There is not much really in common in these two acts, but they both speak to how we face the unfaceable in the world around us. Artists often have a less endearing trait, which is the belief their job is only to be heard. For all of us it is to listen too, a harder task. To both demand being heard, then speak so we can be understood, and  to listen without demand is the only way I think to take ones part in healing the world, to respond to the damage around us without breaking things more. God strengthen us to pick up that task, and forgive us when we flee from it, by violence or other means.

Main branch of the contentious Cedar lane tree laying at Teaneck Creek. About at my knife tip in 1965 Roger LaPorte set himself on fire. An atom or two might have drifted across Manhattan and the Hudson, and be locked there right now.

“One day at our Catholic Worker farm, John Filliger, talking of drying up the cow a few months before she was about to calve, said, "The only way to do it with a good cow like this is to milk her out on the ground. She gets so mad at the waste of her milk that she dries right up." That may be an old wives’ tale, -or an old farmer's tale, in this case- but there is a lesson in it: if we waste what we have, the source of supply will dry up. Any long-range view of the colossal waste of the resources of the earth and human life points to an exhaustion of our economy, not to speak of man himself.

On the other hand, witness Roger LaPorte. He embraced voluntary poverty and came to help the Catholic Worker because he did not wish to profit in this booming economy of which the Wall Street Journal speaks so gloatingly. 

Roger LaPorte was giving himself to the poor and the destitute, serving tables, serving the sick, as St. Ignatius of Loyola did when the laid down his arms and giave up worldy combat.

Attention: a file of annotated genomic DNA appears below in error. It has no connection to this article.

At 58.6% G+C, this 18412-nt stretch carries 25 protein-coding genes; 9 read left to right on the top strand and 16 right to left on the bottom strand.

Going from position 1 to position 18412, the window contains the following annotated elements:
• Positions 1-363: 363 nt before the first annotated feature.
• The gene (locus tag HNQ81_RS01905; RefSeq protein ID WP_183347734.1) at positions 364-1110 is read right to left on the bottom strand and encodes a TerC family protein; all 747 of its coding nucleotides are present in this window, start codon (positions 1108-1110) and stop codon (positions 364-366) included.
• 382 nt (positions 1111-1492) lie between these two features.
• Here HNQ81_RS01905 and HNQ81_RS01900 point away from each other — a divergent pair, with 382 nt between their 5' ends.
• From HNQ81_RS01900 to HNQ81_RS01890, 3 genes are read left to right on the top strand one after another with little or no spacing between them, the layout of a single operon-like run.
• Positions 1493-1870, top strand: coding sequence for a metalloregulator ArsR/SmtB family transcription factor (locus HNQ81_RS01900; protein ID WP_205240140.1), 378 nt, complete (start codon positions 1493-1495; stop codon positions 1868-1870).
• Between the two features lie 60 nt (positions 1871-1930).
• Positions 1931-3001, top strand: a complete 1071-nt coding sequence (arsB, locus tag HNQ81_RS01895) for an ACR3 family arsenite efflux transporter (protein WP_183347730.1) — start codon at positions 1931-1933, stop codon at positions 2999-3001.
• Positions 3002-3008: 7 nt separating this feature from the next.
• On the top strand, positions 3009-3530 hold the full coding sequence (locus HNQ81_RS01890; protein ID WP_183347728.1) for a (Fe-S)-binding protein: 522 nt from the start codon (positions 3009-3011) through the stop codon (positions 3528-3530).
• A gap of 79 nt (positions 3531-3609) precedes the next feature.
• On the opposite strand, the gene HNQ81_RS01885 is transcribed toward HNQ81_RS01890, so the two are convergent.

And now he is dead -- dead by his own hand, everyone will say, a suicide. But there is tradition in the Church of what are called "victim souls." I myself have known several of them and would not speak of them now if it were not for the fact that I want to try to understand what Roger must have been thinking of when he set fire to himself in front of the United Nations early Tuesday morning. There had been the self-immolation of the Buddhist monks in Vietnam. A woman in Detroit, and a Quaker in Washington have done the same- all trying to show their willingness to give their lives for others, to endure the sufferings that we as a nation are inflicting upon a small country and its people, to lay down their own lives rather than take the lives of others. It is the teaching of the Church that only in the Cross is there redemption.
May perpetual light shine upon him and may he rest in peace.” 

The full text (in fact what seems to be a totally different draft of the same essay). Day, Dorothy. "Suicide or Sacrifice?". The Catholic Worker, November 1965, 1, 7. The Catholic Worker Movement.

Friday, August 23, 2013

LXXXVIV Indifference

Thus says the Lord: Speak to them this word: Let my eyes stream with tears
 day and night, without rest,
Over the great destruction which overwhelms
the virgin daughter of my people
over her incurable wound. Jeremiah 14:17

Thursday, August 22, 2013


Common cool, he was a proud young fool in a kick-ass wal-mart tie
Rippin down the main drag, trippin on the headlights rollin by
In the early dawn when the cars were gone, did he hear the master's call?
In the five-and-dime did he wake and find he was only dreamin after all, 'cause

This is an ordinary town and the prophet stands apart
This is an ordinary town and we brook no wayward heart
And every highway leads you prodigal back home
To the ordinary sidewalks you were born to roam

Rock of ages, love contagious, shine the serpent fire
So sang the sage of sixteen summers in the upstairs choir
So sang the old dog down the street beside his wailing wall
"Go home, go home" the mayor cried when jesus came to city hall, 'cause

This is an ordinary town, and the prophet stands alone
This is an ordinary town and we crucify our own
And every highway leads you prodigal again
To the ordinary houses you were brought up in

Raised on hunches and junk food lunches and punch-drunk ballroom steps
You get to believing you're even-steven with the kids at fast track prep
So you dump your bucks on a velvet tux and you run to join the dance